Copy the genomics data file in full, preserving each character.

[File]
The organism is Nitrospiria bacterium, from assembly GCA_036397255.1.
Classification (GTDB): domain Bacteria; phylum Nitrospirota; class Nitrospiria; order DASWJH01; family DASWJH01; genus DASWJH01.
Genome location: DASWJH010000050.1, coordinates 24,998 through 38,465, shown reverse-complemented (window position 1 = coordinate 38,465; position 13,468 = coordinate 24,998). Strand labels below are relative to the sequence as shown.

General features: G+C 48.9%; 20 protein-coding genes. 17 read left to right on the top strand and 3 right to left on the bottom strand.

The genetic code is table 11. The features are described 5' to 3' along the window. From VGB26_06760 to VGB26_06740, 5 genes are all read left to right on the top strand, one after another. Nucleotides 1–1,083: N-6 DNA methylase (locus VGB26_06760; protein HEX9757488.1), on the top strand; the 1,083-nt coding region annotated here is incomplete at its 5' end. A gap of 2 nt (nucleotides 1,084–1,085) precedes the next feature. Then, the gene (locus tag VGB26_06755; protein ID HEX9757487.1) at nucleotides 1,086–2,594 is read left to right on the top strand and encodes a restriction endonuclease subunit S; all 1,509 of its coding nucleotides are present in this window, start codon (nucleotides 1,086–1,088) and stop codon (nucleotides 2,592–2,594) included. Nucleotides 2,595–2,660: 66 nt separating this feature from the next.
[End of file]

The organism is Nitrospiria bacterium, from assembly GCA_036397255.1.
Classification (GTDB): domain Bacteria; phylum Nitrospirota; class Nitrospiria; order DASWJH01; family DASWJH01; genus DASWJH01.
Genome location: DASWJH010000050.1, coordinates 24,998 through 38,465, shown reverse-complemented (window position 1 = coordinate 38,465; position 13,468 = coordinate 24,998). Strand labels below are relative to the sequence as shown.

General features: G+C 48.9%; 20 protein-coding genes. 17 read left to right on the top strand and 3 right to left on the bottom strand.

The genetic code is table 11. The features are described 5' to 3' along the window. From VGB26_06760 to VGB26_06740, 5 genes are all read left to right on the top strand, one after another. Nucleotides 1–1,083: N-6 DNA methylase (locus VGB26_06760; protein HEX9757488.1), on the top strand; the 1,083-nt coding region annotated here is incomplete at its 5' end. A gap of 2 nt (nucleotides 1,084–1,085) precedes the next feature. Then, the gene (locus tag VGB26_06755; protein ID HEX9757487.1) at nucleotides 1,086–2,594 is read left to right on the top strand and encodes a restriction endonuclease subunit S; all 1,509 of its coding nucleotides are present in this window, start codon (nucleotides 1,086–1,088) and stop codon (nucleotides 2,592–2,594) included. Nucleotides 2,595–2,660: 66 nt separating this feature from the next.